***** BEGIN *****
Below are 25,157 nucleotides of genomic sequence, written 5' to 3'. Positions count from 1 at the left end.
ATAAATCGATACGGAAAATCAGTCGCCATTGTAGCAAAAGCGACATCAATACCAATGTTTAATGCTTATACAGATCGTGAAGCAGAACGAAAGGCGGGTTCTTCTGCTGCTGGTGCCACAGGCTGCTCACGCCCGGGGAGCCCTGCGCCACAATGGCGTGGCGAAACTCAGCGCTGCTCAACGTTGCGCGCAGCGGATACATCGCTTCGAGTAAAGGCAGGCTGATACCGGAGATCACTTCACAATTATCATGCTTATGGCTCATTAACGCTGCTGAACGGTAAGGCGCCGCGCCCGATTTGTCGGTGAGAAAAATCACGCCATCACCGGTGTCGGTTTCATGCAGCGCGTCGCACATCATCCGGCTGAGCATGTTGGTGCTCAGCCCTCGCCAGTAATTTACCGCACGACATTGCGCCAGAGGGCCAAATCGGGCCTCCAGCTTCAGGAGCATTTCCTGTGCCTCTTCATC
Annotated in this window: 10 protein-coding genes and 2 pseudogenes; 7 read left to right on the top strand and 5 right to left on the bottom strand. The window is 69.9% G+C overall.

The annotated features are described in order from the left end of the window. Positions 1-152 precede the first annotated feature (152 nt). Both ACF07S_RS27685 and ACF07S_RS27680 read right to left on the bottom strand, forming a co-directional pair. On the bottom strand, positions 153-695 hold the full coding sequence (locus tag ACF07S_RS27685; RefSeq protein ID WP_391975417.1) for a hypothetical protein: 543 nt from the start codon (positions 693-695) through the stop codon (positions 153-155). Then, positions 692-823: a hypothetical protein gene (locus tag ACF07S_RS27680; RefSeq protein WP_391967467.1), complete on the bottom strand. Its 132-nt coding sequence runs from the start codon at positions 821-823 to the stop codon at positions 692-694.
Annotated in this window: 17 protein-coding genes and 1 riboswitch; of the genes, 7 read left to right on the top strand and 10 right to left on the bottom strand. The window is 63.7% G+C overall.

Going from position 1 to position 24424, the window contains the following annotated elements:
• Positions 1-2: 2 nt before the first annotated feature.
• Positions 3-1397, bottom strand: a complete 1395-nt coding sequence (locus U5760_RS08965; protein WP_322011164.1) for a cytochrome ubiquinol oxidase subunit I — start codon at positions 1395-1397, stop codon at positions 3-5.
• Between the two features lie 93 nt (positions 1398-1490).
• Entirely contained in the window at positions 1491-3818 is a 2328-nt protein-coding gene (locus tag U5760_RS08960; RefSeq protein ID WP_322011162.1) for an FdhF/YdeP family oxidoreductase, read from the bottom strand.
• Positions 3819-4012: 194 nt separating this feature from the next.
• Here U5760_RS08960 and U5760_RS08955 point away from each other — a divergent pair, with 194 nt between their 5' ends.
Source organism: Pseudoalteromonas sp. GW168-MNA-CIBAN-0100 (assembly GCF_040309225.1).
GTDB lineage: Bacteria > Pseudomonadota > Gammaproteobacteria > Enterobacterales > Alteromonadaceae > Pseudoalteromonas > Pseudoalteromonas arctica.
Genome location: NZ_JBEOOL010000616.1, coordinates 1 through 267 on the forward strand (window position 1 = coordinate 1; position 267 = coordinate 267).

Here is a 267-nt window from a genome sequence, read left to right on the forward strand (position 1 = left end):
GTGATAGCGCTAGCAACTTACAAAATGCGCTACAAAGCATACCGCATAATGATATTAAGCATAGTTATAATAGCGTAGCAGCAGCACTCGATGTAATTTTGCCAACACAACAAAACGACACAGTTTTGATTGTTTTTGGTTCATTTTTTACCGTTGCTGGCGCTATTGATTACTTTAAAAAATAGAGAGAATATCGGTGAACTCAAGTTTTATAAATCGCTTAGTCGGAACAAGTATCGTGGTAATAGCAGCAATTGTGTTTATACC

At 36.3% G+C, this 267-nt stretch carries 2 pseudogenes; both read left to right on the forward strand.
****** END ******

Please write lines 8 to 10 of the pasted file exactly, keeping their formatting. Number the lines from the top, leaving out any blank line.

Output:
• Positions 3-1397, bottom strand: a complete 1395-nt coding sequence (locus U5760_RS08965; protein WP_322011164.1) for a cytochrome ubiquinol oxidase subunit I — start codon at positions 1395-1397, stop codon at positions 3-5.
• Between the two features lie 93 nt (positions 1398-1490).
• Entirely contained in the window at positions 1491-3818 is a 2328-nt protein-coding gene (locus tag U5760_RS08960; RefSeq protein ID WP_322011162.1) for an FdhF/YdeP family oxidoreductase, read from the bottom strand.